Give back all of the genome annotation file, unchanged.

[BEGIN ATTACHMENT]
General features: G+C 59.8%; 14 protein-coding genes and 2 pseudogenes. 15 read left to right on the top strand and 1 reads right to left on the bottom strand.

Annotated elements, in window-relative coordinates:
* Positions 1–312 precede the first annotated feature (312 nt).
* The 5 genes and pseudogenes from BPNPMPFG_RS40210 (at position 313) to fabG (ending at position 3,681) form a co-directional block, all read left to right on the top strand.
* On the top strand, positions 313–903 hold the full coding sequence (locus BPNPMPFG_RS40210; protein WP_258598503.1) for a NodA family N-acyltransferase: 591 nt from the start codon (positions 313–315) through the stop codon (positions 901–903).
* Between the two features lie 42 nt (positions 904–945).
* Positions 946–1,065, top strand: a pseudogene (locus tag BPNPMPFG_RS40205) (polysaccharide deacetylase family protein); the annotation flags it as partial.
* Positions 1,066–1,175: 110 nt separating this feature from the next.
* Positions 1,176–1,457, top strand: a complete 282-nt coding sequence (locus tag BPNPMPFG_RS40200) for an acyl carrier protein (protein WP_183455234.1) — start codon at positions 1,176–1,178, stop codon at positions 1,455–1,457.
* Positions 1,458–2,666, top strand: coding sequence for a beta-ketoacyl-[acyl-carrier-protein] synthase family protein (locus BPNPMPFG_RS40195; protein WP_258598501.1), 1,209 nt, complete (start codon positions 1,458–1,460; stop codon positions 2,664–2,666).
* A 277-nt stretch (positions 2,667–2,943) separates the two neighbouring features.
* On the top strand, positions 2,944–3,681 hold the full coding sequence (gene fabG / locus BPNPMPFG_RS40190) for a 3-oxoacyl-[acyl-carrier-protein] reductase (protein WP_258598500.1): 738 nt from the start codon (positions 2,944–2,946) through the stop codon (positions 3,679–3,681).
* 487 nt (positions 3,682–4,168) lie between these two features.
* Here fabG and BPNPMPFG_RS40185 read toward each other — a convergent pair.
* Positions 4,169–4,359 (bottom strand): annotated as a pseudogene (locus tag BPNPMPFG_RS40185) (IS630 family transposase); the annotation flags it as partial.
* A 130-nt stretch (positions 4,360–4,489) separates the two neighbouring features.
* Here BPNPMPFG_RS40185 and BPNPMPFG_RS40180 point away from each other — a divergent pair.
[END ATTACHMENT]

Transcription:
General features: G+C 59.8%; 14 protein-coding genes and 2 pseudogenes. 15 read left to right on the top strand and 1 reads right to left on the bottom strand.

Annotated elements, in window-relative coordinates:
* Positions 1–312 precede the first annotated feature (312 nt).
* The 5 genes and pseudogenes from BPNPMPFG_RS40210 (at position 313) to fabG (ending at position 3,681) form a co-directional block, all read left to right on the top strand.
* On the top strand, positions 313–903 hold the full coding sequence (locus BPNPMPFG_RS40210; protein WP_258598503.1) for a NodA family N-acyltransferase: 591 nt from the start codon (positions 313–315) through the stop codon (positions 901–903).
* Between the two features lie 42 nt (positions 904–945).
* Positions 946–1,065, top strand: a pseudogene (locus tag BPNPMPFG_RS40205) (polysaccharide deacetylase family protein); the annotation flags it as partial.
* Positions 1,066–1,175: 110 nt separating this feature from the next.
* Positions 1,176–1,457, top strand: a complete 282-nt coding sequence (locus tag BPNPMPFG_RS40200) for an acyl carrier protein (protein WP_183455234.1) — start codon at positions 1,176–1,178, stop codon at positions 1,455–1,457.
* Positions 1,458–2,666, top strand: coding sequence for a beta-ketoacyl-[acyl-carrier-protein] synthase family protein (locus BPNPMPFG_RS40195; protein WP_258598501.1), 1,209 nt, complete (start codon positions 1,458–1,460; stop codon positions 2,664–2,666).
* A 277-nt stretch (positions 2,667–2,943) separates the two neighbouring features.
* On the top strand, positions 2,944–3,681 hold the full coding sequence (gene fabG / locus BPNPMPFG_RS40190) for a 3-oxoacyl-[acyl-carrier-protein] reductase (protein WP_258598500.1): 738 nt from the start codon (positions 2,944–2,946) through the stop codon (positions 3,679–3,681).
* 487 nt (positions 3,682–4,168) lie between these two features.
* Here fabG and BPNPMPFG_RS40185 read toward each other — a convergent pair.
* Positions 4,169–4,359 (bottom strand): annotated as a pseudogene (locus tag BPNPMPFG_RS40185) (IS630 family transposase); the annotation flags it as partial.
* A 130-nt stretch (positions 4,360–4,489) separates the two neighbouring features.
* Here BPNPMPFG_RS40185 and BPNPMPFG_RS40180 point away from each other — a divergent pair.